Director Robert Eggers’ sharply unsettling horror feature The Witch unfolds in the wilds of 17th-century New England, a time and locale that evoke colonial hardship, Puritan severity, and occult hysteria. Such connections rustle beneath the film’s purposely drab, naturalistic design to create a setting as cold and pitiless as an Old Testament God. It’s a fitting stage for The Witch’s story, in which a Puritan family is exiled from village to wilderness for unspecified (and unrepentant) doctrinal transgressions. Pious patriarch William (Ralph Ineson) is resolved to raise a homestead for his clan, and for a time they endure, their hopes for the future personified in a newborn son, Samuel. Then an appalling and baffling tragedy occurs, seemingly connected to a sinister presence deep in the nearby woods, prompting the stability of faith and family to abruptly crumble.
The Witch is, above all, a work of mood: Straightaway, it establishes a writhing, scuttling aura of wrongness and doesn’t relent for 90 skin-crawling minutes. Mark Korven’s score of droning, keening ambient noise is vital to this atmosphere, as is Eggers’ facility for transforming prosaic details—the blank stare of a wild hare, for example—into the demonic. The Witch is not a horror story of shocks, but of disruption and transgression. Like Dario Argento’s “Three Mothers” trilogy, Rob Zombie’s underrated The Lords of Salem, and Lars von Trier’s Antichrist, the film relies upon the feverish Christian correlation of the feminine with the Satanic. The Witch embraces such fears earnestly, populating the moonlit night with talking goats and cackling crones. However, what ultimately makes the film so absorbing and haunting is not its rustic folktale terrors, but its potent depiction of a Protestant household—that alleged rock of American life—coming spectacularly undone amid snarls of deception, sorrow, and psychosexual tension.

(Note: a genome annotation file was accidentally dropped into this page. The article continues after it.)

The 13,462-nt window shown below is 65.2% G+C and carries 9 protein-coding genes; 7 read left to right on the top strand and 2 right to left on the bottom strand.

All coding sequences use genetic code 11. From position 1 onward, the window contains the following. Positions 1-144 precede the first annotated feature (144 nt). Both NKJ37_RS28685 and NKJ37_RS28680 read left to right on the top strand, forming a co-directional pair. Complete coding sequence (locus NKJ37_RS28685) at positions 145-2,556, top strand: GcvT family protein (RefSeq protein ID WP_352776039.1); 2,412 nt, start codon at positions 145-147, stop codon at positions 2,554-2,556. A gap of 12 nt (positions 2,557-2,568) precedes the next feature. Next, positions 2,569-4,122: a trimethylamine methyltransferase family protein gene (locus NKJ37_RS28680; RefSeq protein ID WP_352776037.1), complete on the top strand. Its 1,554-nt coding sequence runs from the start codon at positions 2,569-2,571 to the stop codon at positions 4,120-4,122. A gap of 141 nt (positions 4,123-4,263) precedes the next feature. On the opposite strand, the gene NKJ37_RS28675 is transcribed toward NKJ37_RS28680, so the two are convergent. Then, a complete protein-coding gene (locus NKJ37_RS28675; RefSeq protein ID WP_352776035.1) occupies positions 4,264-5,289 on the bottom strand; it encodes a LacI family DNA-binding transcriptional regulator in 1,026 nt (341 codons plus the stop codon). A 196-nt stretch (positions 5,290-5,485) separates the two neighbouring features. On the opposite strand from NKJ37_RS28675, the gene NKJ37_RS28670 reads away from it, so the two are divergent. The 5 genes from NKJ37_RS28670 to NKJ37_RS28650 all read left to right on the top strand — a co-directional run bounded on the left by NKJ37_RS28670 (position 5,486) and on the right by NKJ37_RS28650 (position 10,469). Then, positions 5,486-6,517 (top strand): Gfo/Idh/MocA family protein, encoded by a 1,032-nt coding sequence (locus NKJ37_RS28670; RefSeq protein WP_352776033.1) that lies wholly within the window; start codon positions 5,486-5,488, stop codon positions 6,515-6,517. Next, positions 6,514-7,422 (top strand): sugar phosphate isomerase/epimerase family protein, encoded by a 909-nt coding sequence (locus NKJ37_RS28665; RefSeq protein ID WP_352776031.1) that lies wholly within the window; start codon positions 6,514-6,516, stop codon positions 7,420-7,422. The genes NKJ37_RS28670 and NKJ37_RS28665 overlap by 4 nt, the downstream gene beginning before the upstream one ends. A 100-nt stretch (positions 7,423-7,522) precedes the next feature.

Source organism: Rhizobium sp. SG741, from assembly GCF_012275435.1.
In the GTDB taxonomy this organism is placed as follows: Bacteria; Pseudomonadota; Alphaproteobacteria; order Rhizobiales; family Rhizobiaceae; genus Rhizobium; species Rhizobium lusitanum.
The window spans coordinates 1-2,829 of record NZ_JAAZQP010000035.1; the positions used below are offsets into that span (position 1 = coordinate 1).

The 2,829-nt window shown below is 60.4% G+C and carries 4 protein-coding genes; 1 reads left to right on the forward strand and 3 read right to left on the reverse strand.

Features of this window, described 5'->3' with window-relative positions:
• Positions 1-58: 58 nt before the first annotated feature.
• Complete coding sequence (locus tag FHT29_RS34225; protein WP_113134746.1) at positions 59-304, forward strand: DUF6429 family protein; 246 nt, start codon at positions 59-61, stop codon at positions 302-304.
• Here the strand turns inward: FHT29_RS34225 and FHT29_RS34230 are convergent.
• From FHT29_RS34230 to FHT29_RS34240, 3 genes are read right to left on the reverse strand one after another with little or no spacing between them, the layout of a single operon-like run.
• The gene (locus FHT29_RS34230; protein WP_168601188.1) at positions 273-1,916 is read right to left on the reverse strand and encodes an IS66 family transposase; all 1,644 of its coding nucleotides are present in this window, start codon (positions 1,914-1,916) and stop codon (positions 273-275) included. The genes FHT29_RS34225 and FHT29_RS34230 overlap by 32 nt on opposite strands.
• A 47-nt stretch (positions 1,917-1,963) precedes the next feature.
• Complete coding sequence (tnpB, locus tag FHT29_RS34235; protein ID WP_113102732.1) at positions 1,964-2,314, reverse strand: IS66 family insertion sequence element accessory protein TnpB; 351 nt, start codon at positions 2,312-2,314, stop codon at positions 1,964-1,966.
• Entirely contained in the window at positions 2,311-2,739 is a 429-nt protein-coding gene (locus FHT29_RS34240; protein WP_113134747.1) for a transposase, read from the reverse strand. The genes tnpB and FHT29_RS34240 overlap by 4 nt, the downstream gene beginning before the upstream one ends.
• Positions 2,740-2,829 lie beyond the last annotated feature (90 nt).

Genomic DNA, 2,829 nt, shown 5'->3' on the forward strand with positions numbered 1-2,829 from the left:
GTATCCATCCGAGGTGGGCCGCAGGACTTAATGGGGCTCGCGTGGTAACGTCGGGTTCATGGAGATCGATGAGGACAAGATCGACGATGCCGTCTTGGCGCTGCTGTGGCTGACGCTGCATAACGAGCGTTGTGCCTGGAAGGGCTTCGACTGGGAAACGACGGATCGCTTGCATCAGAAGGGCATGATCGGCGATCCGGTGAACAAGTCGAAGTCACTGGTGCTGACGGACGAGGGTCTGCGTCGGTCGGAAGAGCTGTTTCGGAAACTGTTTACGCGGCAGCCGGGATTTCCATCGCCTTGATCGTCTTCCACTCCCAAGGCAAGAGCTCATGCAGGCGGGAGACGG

The Witch opens Friday, February 19 in wide release.